Over the years, the brand has spent heavily to remain relevant in an ever-evolving consumer market. Currently leading Lego is the grandchild of the founder, Kjeld Kirk Kristiansen. The toy company is producing bricks that are, even now, compatible with those that were produced in 1958. Lego has made significant announcements in 2021 that reflect the company’s deep understanding of a changing society.
Lego’s first announcement was that the company planned to remove gender bias from its products to curtail the harmful effects of stereotypes on the ambition of children. The second announcement was made in March of 2021 as it unveiled ‘Everyone is Awesome’ - the set that explicitly celebrated the LGBTQ+ community.
The Economy of Lego
Lego’s journey to greatness has not been without its obstacles and challenges. But the brand has emerged from its battles ‘the Lego way’.
After filing the first design patent in 1958, the company sailed smoothly for three decades on the founder’s original ideas with no research into emerging trends or new markets. Troubles began when their patents expired in 1988. Apart from dealing with Lego-inspired copies cropping up in the market, the company was also faced with a newer version of child entertainment – video games.
By the late nineties, Lego was struggling for survival. To renew interest in their brick-building sets and keep the brand alive, the company spent enormously to develop television shows, beginning with Jack Stone, a versatile character appearing in various avatars who builds machines to catch criminals. The show was a complete failure along with another one titled Galidor: Defenders of the Outer Dimension. At this time, the only product brand that was keeping the company afloat was ‘Bionicle’.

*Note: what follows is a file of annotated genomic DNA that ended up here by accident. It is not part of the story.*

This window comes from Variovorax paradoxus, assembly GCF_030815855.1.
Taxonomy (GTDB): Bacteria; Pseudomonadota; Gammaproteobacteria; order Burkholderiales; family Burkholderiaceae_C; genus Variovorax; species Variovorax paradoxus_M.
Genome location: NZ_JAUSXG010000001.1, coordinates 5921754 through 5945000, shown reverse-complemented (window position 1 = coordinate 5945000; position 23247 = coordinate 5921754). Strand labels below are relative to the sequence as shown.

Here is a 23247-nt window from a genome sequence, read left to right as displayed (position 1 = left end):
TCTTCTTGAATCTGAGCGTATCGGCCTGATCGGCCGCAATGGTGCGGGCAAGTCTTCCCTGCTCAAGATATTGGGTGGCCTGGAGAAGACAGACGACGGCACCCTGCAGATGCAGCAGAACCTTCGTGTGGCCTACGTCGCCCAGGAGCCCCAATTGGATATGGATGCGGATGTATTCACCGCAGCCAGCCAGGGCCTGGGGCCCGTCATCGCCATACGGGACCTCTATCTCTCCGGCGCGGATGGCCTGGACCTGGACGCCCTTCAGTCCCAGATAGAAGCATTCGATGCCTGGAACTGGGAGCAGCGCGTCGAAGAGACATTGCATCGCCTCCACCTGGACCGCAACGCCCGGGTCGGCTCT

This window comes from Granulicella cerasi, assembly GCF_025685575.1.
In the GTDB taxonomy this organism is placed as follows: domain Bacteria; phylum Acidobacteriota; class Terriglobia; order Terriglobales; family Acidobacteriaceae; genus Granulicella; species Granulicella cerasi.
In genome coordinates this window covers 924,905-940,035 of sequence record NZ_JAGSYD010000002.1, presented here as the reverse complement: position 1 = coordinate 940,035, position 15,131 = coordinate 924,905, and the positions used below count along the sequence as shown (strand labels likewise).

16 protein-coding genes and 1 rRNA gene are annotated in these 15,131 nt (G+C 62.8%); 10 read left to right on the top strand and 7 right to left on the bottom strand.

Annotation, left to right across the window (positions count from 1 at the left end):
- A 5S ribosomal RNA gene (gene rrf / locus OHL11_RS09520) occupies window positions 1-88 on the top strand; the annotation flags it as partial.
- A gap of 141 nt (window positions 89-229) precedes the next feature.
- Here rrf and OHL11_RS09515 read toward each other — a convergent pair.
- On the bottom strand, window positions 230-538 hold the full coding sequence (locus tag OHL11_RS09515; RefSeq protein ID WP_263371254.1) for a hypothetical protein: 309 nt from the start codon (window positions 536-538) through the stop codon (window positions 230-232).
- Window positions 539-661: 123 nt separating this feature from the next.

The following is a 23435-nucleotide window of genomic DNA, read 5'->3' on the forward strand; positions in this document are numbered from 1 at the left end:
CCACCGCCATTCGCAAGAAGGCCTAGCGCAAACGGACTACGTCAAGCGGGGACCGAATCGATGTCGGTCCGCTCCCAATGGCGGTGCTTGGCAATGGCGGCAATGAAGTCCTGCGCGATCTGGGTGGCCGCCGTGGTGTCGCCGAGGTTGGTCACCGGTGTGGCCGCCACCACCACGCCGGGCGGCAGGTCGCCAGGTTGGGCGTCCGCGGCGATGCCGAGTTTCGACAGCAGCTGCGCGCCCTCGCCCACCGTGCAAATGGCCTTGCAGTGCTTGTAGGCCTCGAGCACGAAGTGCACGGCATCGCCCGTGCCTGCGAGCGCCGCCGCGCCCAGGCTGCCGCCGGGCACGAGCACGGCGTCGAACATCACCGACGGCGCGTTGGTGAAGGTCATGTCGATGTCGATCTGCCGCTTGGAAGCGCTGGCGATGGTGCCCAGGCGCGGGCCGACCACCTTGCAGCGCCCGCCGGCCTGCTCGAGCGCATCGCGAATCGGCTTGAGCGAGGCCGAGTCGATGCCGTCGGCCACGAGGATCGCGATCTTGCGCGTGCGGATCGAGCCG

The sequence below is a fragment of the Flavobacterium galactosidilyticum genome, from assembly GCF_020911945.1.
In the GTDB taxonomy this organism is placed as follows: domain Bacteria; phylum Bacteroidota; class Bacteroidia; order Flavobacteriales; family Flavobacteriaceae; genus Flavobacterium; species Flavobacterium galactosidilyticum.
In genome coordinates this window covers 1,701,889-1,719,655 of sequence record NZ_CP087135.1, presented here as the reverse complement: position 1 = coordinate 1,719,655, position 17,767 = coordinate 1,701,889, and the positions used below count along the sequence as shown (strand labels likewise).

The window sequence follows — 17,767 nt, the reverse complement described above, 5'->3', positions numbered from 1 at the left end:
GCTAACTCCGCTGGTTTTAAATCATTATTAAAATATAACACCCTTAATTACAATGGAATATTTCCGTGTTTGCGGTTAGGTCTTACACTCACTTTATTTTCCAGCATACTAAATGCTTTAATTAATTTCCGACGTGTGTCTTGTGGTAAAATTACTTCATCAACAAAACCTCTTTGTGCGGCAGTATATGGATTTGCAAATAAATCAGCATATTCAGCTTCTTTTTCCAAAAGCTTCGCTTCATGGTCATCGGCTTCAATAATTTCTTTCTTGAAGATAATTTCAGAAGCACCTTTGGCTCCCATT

Lego saw a small success when they sold their first group of Star Wars-themed sets around the release of the movie. However, the next year these sets did not sell as there was no Star Wars movie releasing and Lego had to absorb substantial losses. They repeated the same mistake with the Harry Potter sets and almost filed for bankruptcy. By the year 2003, Lego had built a debt of USD 800 million and recorded a 30% revenue decline.
In a last-ditch effort to save the company, the board changed the management structure and a new CEO was brought in. This proved to be the correct move as he proceeded to make immediate and necessary changes by shutting down most of the unprofitable ventures for Lego. The company began diversifying by finding many production partners creating a channel of reliable income. Lego started creating and telling stories of the brands they partnered with. They began making their own stories and shows and their 2011 show Lego Ninjago proved to be hugely successful. This was followed by another successful show in 2013 – Legends of Chima.
The Lego Movie which was released in 2014 recorded box office collections of USD 468 million. Riding on this success, the CEO Jorgen Vig Knudstorp said – “This has been the best year ever for the Lego Group. If I could sing and dance, I should be singing and dancing because it is a fantastic number of results.” The success of this movie resulted in a sequel and two spin-offs titled The Lego Movie 2: The Second Part, The Lego Batman Movie, and The Lego Ninjago Movie.
With the severity of the downturns that Lego endured, it is truly a miracle that the brand has managed to not only turn around but rise to its former glory again. Their business economics is focused on telling stories that people love. These, in turn, are fueling their sales. The 90-year-old brand has traveled a road with a few twists, turns, and bumps and has emerged stronger leading the global toy market with aplomb and glory.
What is a Lego toy?
Lego bricks are colorful plastic building blocks that can be joined together easily to make a tower, house, and more. It is the most popular building toy in the world.
What is the average cost of Lego?
This value can be calculated by dividing the total set price by the number of bricks.
What is the target audience of Lego?
The main target market for the Lego Company is children between the ages of 1-15 years.
Is Lego suitable for all ages?
Yes, Lego is suitable for all ages. They offer Lego sets for children and adults in all age groups.